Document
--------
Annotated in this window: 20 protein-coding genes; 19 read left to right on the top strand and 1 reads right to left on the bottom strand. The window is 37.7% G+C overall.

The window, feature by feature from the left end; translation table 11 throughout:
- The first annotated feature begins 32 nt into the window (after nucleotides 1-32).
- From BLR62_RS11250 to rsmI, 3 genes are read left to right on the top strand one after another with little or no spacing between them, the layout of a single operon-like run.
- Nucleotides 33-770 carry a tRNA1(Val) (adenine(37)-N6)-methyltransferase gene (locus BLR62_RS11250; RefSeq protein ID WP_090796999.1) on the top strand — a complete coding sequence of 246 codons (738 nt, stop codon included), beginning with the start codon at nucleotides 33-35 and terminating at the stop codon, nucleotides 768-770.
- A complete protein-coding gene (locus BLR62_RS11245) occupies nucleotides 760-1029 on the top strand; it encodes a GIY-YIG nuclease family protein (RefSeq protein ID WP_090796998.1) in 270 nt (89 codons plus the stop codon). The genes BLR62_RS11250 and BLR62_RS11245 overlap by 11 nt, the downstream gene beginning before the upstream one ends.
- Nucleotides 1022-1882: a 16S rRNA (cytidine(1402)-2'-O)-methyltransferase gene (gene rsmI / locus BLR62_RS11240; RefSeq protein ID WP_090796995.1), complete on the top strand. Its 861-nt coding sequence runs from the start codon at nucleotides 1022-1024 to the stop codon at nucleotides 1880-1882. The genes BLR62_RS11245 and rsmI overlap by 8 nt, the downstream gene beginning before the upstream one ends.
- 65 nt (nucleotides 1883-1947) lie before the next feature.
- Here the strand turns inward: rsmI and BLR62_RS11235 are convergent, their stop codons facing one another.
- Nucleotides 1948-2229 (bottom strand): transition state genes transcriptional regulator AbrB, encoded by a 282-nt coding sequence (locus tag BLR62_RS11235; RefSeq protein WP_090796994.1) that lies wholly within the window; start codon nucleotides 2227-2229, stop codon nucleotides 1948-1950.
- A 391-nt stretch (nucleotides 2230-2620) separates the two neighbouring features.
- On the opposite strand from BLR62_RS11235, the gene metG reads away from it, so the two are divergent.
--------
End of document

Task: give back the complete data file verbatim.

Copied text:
Annotated in this window: 20 protein-coding genes; 19 read left to right on the top strand and 1 reads right to left on the bottom strand. The window is 37.7% G+C overall.

The window, feature by feature from the left end; translation table 11 throughout:
- The first annotated feature begins 32 nt into the window (after nucleotides 1-32).
- From BLR62_RS11250 to rsmI, 3 genes are read left to right on the top strand one after another with little or no spacing between them, the layout of a single operon-like run.
- Nucleotides 33-770 carry a tRNA1(Val) (adenine(37)-N6)-methyltransferase gene (locus BLR62_RS11250; RefSeq protein ID WP_090796999.1) on the top strand — a complete coding sequence of 246 codons (738 nt, stop codon included), beginning with the start codon at nucleotides 33-35 and terminating at the stop codon, nucleotides 768-770.
- A complete protein-coding gene (locus BLR62_RS11245) occupies nucleotides 760-1029 on the top strand; it encodes a GIY-YIG nuclease family protein (RefSeq protein ID WP_090796998.1) in 270 nt (89 codons plus the stop codon). The genes BLR62_RS11250 and BLR62_RS11245 overlap by 11 nt, the downstream gene beginning before the upstream one ends.
- Nucleotides 1022-1882: a 16S rRNA (cytidine(1402)-2'-O)-methyltransferase gene (gene rsmI / locus BLR62_RS11240; RefSeq protein ID WP_090796995.1), complete on the top strand. Its 861-nt coding sequence runs from the start codon at nucleotides 1022-1024 to the stop codon at nucleotides 1880-1882. The genes BLR62_RS11245 and rsmI overlap by 8 nt, the downstream gene beginning before the upstream one ends.
- 65 nt (nucleotides 1883-1947) lie before the next feature.
- Here the strand turns inward: rsmI and BLR62_RS11235 are convergent, their stop codons facing one another.
- Nucleotides 1948-2229 (bottom strand): transition state genes transcriptional regulator AbrB, encoded by a 282-nt coding sequence (locus tag BLR62_RS11235; RefSeq protein WP_090796994.1) that lies wholly within the window; start codon nucleotides 2227-2229, stop codon nucleotides 1948-1950.
- A 391-nt stretch (nucleotides 2230-2620) separates the two neighbouring features.
- On the opposite strand from BLR62_RS11235, the gene metG reads away from it, so the two are divergent.